The deceased was a contractor of the Bhratmala Project conducted in the area.

As per initial reports, the bear attacked the man while he had gone to the forest to attend nature's call. The police on being informed reached the spot and initiated a probe into the matter.


Embarrassed experts flip-flop, now warn: 'Will snow more heavily in coming years'!

Much of Europe has been hit with cold temperatures and heavy snow falls so far this month, taking Europeans by surprise. "Experts" blame warming.
Early December snow
© P. Gosselin
Rare early December snow at the German North Sea coast, December 2, 2023.
Not "a thing of the past"

Don't be surprised by all the surprise. After all, global warming-obsessed climatologists and media told us back in 2020 that snow and frost would be rare - a thing of the past!

Now with the heavy, record snowfall, global warming astrologists are looking a bit foolish and embarrassed. Their predictions are wrong. Already in November snow arrived and record amounts have already fallen, like in Munich. This has sent the media scrambling for an explanation, and they have concocted one, reports German news magazine FOCUS. Here's the explanation:
"Experts agree: Heavy snowfall is a sign of climate change!"
Strange how whenever there's a winter with very little snowfall, that too is a sure sign of climate change. And when there are a couple of years of drought, it is the new climate normal. But when there's too much rainfall, that too proves the climate is warming. No matter what happens, it's a sign of climate change!


Jackson Hole Mountain Resort in Wyoming reaches 100 inches of snowfall already

Jackson Hole Mountain Resort (JHMR) has announces that it will open four additional lifts and a variety of terrain in the coming days after a strong winter storm recently pushed the resort's snowfall to over 100 inches (2.5 metres) this season. Another winter storm is currently hitting the Tetons, giving visitors improving early-season conditions across the resort.

JHMR officially opened the Casper lift on Wednesday and will open both the Bridger Gondola and the Marmot lift today, Friday, Dec. 8. Jackson Hole will also open both the Thunder and Sublette lifts on Saturday, Dec. 9, offering a wide expanse of intermediate and advanced terrain in addition to runs on the north side of the mountain already available via the Teewinot, Après Vous, Teton, and Sweetwater lifts.

Last weekend's winter storm brought the resort's snowfall since Dec. 1 to 31 inches (77cm), and heavy snow has resumed is expected to continue throughout the weekend.


Swarms of locusts flood the skies of Merida, Mexico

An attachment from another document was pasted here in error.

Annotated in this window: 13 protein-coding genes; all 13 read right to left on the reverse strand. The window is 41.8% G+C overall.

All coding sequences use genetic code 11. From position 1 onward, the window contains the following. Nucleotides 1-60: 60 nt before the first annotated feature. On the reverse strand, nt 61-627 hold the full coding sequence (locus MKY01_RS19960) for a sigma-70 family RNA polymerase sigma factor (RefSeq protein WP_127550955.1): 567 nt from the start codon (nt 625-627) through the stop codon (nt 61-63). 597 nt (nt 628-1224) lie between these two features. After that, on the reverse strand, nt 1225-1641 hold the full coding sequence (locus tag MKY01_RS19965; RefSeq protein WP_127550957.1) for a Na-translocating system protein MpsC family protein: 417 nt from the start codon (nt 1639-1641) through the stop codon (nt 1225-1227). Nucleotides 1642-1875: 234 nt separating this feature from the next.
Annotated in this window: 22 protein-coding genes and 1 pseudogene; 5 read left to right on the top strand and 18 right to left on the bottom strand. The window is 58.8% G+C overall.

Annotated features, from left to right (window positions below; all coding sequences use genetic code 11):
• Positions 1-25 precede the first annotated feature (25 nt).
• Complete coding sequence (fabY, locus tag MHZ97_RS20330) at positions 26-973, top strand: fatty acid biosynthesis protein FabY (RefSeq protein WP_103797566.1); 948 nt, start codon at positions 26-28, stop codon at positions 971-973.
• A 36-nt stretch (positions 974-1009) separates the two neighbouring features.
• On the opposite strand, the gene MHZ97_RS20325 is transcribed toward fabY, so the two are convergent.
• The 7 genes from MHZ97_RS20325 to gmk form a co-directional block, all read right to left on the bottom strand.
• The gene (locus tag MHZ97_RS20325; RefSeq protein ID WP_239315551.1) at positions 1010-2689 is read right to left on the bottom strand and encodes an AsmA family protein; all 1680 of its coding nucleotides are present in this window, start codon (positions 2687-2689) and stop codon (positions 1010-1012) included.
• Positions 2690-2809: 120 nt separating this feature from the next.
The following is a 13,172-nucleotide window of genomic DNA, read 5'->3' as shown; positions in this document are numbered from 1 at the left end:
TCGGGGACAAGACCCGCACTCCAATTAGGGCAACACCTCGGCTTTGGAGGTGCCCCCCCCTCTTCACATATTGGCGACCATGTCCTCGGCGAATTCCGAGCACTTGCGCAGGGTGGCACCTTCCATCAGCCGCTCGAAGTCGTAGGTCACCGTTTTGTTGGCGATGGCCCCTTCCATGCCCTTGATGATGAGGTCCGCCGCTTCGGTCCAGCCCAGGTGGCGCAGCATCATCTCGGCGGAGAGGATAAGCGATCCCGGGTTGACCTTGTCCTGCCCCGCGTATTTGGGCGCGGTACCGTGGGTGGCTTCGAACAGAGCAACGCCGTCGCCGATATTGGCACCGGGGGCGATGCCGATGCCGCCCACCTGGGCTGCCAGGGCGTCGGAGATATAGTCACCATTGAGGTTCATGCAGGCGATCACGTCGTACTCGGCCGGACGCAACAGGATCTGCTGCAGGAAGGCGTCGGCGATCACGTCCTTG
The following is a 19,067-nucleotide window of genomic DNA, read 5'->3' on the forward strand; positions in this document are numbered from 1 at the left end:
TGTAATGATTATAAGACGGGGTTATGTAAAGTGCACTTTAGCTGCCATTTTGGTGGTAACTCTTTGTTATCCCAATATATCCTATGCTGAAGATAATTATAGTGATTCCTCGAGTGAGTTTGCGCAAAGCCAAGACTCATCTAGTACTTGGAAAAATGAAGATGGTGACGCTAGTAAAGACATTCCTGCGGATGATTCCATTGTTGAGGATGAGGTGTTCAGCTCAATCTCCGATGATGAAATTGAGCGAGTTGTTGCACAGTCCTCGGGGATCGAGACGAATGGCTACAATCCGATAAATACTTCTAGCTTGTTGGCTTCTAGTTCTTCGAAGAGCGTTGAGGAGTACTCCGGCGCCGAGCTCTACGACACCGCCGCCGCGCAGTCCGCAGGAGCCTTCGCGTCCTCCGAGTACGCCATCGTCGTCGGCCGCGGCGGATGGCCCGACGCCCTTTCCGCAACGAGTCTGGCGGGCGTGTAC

Swarms of locusts were spotted in the skies over Yucatan's capital, Merida, on December 6.

This footage, posted to Facebook by Gonzalez Jose, shows the swarm zooming across the sky in the Mexican city.

The locusts were expected to leave the city in two days and would not endanger crops, local news reported, citing officials.

Credit: Gonzalez Jose via Storyful


7.1 magnitude earthquake hits Vanuatu, triggers tsunami warning

A 7.1 magnitude quake struck south of Vanuatu on Thursday, the United States Geological Survey said, triggering a tsunami warning.

USGS initially reported a magnitude of 7.3 and a depth of 35 kilometres, but soon revised its report.

The offshore quake hit at 1256 GMT at a depth of 48 kilometres (30 miles), about 123 kilometres south of the town of Isangel and 338 kilometres from the capital Port Vila, USGS said.

The Pacific Tsunami Warning Centre said "hazardous waves from this earthquake are possible within 300 kilometres of the epicenter along the coasts of Vanuatu and New Caledonia".


Vehicles disappear under 4 feet of snow in Utah

A vehicle buried in snow in Little Cottonwood
© Luke Stone
A vehicle buried in snow in Little Cottonwood Canyon, Utah, on Dec. 4, 2023.
Footage taken on Monday shows a number of vehicles buried under more than 4 feet of snow in Little Cottonwood Canyon in northern Utah.

In the video, many of the vehicles appear as large white mounds with only black windshield wipers sticking out of the snow.

People were digging for hours in hopes of freeing the vehicles from the thick layer of snow, according to Luke Stone, who shot the footage.

"Dozens of cars had not moved or been touched since the storm started, so they were totally buried," Stone said.

The early-winter burial began on Friday, when 16.5 inches of snow fell, according to the nearby Alta Ski Resort. On Saturday, 20 additional inches fell, followed by 19 more inches on Sunday.

Comment: Related: Utah ski resorts pummeled with feet of snow